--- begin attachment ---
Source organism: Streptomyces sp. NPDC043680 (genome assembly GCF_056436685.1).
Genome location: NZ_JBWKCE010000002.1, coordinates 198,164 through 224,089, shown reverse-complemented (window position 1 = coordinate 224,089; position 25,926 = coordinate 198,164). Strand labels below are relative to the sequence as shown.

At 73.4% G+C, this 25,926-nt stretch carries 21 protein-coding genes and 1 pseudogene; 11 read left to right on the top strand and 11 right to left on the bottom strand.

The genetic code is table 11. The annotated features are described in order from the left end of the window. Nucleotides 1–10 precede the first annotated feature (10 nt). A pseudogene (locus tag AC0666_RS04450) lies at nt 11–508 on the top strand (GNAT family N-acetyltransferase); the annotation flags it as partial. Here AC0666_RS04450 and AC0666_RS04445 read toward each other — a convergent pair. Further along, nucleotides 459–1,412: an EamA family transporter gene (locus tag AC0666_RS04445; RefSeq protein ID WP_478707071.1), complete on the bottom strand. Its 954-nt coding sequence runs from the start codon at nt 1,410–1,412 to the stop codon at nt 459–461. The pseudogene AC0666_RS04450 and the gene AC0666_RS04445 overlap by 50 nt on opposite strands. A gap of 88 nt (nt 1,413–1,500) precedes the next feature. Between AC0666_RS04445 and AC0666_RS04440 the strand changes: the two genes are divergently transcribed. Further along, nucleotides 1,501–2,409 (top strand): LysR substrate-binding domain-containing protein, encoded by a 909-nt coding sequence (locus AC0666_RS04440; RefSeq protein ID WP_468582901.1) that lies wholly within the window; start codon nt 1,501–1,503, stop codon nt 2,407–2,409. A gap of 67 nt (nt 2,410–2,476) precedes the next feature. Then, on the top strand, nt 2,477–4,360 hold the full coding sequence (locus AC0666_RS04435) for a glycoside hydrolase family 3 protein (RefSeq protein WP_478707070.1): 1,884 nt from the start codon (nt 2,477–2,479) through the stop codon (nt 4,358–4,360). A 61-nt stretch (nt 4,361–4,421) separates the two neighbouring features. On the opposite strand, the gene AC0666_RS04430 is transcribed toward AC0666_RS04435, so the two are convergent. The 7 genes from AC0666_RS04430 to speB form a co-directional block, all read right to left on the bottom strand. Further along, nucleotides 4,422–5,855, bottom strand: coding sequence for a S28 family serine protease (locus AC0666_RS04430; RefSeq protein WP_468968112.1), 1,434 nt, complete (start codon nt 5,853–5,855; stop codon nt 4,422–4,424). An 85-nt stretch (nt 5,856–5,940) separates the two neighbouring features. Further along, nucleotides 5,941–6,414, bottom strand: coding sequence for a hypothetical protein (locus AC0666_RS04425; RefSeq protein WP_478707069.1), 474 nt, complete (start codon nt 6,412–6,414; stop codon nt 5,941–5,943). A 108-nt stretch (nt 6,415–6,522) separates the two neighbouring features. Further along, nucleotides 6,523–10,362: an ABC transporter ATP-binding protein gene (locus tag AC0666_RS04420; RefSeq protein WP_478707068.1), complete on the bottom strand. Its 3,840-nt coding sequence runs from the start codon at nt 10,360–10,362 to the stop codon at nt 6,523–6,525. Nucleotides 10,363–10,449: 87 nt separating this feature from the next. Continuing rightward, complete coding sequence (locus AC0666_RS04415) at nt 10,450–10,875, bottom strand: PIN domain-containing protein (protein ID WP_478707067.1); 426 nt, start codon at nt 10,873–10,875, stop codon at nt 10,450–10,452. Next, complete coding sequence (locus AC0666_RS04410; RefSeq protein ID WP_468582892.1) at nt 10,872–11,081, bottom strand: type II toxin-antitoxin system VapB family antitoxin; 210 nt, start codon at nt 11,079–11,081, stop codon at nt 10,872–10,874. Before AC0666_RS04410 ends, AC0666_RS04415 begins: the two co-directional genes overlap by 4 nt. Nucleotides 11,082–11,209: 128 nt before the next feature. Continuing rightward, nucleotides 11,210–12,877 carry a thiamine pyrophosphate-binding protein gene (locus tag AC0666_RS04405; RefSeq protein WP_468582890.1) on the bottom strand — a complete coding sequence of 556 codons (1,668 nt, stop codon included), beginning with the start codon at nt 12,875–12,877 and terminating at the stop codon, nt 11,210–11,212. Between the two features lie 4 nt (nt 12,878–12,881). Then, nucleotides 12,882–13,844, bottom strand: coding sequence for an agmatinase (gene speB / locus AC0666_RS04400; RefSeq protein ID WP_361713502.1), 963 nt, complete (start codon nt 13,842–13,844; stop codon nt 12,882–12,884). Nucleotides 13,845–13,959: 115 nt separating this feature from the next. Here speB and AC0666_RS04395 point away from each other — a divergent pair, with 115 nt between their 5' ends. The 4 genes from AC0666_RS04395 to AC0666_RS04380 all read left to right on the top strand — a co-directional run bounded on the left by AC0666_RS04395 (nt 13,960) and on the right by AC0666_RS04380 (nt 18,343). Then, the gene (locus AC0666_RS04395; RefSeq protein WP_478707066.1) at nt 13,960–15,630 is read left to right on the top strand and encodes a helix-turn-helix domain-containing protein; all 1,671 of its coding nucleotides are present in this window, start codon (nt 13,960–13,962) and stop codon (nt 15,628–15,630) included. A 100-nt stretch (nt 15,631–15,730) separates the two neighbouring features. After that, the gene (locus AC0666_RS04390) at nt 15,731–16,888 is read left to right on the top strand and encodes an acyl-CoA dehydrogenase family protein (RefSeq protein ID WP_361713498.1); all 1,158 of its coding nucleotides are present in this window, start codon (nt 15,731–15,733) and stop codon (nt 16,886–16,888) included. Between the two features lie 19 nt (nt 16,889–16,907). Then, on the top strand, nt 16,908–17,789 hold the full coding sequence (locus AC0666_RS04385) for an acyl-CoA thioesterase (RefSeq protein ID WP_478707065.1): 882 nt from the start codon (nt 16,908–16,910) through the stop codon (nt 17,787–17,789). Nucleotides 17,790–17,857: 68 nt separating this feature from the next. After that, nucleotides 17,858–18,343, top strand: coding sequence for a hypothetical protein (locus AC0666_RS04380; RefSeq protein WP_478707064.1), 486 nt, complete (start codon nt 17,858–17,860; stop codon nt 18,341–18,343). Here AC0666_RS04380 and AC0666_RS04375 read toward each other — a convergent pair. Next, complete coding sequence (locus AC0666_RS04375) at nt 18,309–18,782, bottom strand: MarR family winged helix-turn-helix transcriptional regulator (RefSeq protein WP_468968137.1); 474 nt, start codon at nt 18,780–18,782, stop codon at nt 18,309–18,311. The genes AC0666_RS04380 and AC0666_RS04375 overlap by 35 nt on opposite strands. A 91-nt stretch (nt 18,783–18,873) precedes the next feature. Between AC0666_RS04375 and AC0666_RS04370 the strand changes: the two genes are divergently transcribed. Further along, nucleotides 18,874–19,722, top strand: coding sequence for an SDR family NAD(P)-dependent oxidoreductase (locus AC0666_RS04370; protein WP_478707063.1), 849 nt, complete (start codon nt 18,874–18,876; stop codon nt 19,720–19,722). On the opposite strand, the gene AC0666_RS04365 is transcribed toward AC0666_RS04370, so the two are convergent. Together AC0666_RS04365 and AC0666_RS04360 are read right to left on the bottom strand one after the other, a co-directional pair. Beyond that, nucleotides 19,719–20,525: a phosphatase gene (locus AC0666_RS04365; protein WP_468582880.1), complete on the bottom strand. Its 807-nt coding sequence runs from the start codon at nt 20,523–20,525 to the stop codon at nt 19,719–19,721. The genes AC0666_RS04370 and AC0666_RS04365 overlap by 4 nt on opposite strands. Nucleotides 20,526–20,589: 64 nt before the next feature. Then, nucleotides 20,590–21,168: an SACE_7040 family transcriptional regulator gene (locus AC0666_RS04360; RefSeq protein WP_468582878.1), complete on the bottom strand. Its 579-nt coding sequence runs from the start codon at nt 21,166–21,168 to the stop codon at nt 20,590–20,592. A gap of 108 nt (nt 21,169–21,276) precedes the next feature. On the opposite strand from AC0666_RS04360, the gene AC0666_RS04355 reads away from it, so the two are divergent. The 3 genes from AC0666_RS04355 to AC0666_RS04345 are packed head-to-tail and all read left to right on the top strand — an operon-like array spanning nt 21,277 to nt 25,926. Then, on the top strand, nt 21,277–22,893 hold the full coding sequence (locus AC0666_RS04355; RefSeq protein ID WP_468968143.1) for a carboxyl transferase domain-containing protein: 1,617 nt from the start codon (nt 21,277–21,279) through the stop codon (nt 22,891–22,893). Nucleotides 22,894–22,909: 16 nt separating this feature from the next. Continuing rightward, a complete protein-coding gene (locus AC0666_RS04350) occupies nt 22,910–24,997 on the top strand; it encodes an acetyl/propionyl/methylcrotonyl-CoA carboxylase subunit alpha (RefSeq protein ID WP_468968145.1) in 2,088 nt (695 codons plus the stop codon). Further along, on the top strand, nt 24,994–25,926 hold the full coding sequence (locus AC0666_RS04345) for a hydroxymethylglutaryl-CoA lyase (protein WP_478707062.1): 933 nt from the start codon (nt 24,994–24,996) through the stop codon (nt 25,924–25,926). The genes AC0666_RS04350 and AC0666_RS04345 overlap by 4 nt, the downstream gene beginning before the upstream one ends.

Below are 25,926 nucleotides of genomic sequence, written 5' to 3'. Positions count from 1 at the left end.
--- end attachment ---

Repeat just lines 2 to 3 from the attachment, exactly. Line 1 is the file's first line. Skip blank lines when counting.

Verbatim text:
Genome location: NZ_JBWKCE010000002.1, coordinates 198,164 through 224,089, shown reverse-complemented (window position 1 = coordinate 224,089; position 25,926 = coordinate 198,164). Strand labels below are relative to the sequence as shown.

At 73.4% G+C, this 25,926-nt stretch carries 21 protein-coding genes and 1 pseudogene; 11 read left to right on the top strand and 11 right to left on the bottom strand.